The museum also conducts regular educational programs for both children and adults, including talks, workshops, and guided tours.
The second-tallest observation wheel in the world packs quite a view from the top. Ride the Singapore Flyer and see Singapore and its neighbors from over 500 feet up in the air.
You'll be ushered into an air-conditioned capsule (if you're lucky, you and your family will get one all to yourselves) and enjoy a 30-minute ride that offers uninterrupted views of Singapore's skyline.
Look around and you'll see Marina Bay's newest and most beautiful structures — the Marina Bay Sands, Gardens by the Bay and the financial district's high-rises defining the skyline. In good weather, you might even be able to spot outlying islands belonging to neighboring Malaysia and Indonesia!
Explore Macritchie Reservoir Park
Singapore's Macritchie Reservoir Park presents one of the very few chances your kids will get to encounter original old-growth wildlife, an increasingly rare asset in this hyper-modern island state.
The Park is an integral part of the adjoining reservoir's design — its 100 hectares of unspoiled forest protect the water from any nearby agricultural activities. A series of nature trails criss-cross the forest; take your family on a trek down boardwalks winding past the reservoir and take in views of the calm water and its avian residents.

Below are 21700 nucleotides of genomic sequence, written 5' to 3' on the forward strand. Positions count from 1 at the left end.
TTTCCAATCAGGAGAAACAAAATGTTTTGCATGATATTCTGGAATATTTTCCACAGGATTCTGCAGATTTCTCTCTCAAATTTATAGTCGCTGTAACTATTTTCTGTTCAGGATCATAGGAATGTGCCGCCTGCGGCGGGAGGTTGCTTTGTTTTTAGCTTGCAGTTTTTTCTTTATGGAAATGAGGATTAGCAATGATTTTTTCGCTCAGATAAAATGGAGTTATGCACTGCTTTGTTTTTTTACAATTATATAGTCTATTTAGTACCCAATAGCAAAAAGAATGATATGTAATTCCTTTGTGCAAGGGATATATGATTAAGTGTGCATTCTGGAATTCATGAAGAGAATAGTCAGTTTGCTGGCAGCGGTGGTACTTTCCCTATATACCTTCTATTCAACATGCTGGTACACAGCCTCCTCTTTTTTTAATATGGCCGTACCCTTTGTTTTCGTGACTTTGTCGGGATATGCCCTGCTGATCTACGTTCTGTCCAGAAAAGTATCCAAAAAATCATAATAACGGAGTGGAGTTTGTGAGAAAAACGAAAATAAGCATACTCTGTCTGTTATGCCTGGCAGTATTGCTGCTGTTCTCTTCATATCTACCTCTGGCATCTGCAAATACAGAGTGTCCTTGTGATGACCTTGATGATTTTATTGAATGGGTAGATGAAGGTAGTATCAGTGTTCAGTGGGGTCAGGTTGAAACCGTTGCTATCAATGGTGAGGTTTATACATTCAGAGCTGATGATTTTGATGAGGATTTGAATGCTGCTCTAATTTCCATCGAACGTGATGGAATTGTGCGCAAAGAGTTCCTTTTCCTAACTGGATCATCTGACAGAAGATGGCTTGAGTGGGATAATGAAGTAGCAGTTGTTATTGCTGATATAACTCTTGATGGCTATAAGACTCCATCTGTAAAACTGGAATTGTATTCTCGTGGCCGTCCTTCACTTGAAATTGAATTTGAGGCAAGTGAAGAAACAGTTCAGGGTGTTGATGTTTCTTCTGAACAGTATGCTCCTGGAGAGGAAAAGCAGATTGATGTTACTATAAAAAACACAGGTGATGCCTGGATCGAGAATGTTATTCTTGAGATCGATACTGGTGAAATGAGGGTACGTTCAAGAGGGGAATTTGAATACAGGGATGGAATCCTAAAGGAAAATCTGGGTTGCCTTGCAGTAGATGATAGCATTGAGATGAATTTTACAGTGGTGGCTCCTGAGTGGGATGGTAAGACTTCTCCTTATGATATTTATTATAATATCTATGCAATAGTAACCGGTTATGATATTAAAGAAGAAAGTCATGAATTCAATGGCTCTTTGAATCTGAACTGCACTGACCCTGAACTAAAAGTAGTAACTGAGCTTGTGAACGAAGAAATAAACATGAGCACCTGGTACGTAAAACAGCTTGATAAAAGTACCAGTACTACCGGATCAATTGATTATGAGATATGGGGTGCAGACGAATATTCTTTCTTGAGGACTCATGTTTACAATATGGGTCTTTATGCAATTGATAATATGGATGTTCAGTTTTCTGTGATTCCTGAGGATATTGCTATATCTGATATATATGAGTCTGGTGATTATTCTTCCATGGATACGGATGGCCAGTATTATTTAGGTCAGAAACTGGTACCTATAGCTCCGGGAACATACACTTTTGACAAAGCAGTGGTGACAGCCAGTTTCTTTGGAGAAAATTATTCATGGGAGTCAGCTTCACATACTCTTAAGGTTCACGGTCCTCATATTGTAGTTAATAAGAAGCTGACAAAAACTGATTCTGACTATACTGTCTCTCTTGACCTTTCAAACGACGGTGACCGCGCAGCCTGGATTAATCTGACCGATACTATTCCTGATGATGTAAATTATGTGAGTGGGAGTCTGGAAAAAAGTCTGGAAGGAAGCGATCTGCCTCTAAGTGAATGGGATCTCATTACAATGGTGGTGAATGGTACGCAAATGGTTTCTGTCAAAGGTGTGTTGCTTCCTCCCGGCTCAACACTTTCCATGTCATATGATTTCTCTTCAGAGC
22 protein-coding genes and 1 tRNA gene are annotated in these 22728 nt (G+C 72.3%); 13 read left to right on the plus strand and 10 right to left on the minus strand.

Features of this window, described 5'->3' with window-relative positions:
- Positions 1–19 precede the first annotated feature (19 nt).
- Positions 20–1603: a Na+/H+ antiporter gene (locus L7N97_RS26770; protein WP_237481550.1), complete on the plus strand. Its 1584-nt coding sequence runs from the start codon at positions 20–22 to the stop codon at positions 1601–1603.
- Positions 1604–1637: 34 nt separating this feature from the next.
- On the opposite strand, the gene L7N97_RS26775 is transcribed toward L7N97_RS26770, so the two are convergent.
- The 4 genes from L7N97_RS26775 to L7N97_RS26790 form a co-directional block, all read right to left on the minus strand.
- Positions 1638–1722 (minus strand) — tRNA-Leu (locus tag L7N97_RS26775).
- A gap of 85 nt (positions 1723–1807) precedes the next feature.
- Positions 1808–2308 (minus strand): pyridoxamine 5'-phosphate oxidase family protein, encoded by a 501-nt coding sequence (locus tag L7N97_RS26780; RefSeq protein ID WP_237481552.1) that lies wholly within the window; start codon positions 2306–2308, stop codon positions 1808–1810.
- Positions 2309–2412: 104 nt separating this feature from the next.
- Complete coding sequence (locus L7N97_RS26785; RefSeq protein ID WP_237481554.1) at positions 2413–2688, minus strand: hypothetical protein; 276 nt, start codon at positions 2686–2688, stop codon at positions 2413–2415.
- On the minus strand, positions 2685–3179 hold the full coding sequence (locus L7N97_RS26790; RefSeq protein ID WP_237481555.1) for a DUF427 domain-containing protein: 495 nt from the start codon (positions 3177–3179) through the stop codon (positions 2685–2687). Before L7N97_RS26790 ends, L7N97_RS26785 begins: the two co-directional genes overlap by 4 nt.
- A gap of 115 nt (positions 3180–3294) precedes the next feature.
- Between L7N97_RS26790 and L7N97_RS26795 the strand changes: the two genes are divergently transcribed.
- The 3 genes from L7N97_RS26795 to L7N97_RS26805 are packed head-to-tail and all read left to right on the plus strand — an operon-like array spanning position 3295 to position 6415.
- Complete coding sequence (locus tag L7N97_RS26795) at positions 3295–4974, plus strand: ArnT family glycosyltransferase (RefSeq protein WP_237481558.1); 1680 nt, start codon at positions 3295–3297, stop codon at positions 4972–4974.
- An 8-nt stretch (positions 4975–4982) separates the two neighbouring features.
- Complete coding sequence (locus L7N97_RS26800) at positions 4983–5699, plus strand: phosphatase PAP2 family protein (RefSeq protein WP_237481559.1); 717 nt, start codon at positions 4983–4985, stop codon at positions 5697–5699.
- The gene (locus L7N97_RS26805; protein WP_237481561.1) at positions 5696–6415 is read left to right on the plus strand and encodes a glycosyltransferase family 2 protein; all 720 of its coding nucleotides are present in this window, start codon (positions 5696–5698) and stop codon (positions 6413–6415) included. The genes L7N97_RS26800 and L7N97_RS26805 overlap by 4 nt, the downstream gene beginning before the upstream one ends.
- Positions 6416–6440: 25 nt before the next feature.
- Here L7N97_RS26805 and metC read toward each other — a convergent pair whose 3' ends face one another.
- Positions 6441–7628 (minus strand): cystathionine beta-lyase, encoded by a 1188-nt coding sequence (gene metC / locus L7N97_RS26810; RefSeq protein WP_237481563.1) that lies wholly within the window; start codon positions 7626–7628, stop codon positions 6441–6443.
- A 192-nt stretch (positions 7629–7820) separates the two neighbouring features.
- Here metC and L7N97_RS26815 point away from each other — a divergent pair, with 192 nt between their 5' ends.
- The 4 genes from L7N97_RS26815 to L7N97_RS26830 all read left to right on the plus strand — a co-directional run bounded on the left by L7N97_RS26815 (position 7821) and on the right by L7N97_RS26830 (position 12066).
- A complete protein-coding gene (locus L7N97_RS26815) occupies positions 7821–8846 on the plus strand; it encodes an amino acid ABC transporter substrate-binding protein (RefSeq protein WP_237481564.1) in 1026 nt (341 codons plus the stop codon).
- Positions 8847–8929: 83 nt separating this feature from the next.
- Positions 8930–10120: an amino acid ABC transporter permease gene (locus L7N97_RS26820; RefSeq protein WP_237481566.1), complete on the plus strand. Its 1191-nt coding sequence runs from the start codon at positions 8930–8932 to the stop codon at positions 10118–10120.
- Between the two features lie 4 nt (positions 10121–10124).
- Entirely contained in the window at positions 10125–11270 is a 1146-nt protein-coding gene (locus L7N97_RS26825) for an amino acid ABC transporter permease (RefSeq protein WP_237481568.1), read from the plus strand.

Higher up, a 250-metre Treetop Walk connects the two highest points in the park, while allowing birds'-eye-views of the forest canopy and its residents, like macaque monkeys and monitor lizards.
Signs adorn the Park's walking trails, allowing guests to conduct self-guided tours around the premises. For more active visitors, a jogging path and outdoor fitness stations provide opportunities to break a sweat.
Singapore's biggest water park offers a splashing fun time for all members of the family, with giant water slides, liquid roller coasters, and river rides galore within a 3.8-hectare space.
Wild Wild Wet’s 16 attractions range from laid-back to out-and-out exciting, from the tame Professor’s Playground (a playground set inside a swimming pool) to the free-falling Torpedo that drops riders from a sixty-foot-high capsule into a whirlwind ride through a twisty enclosed tunnel.
The park takes safety very seriously—kids are issued lifejackets for use inside the park, lifeguards are posted all throughout the place, and kids get their own secure shower cubicles.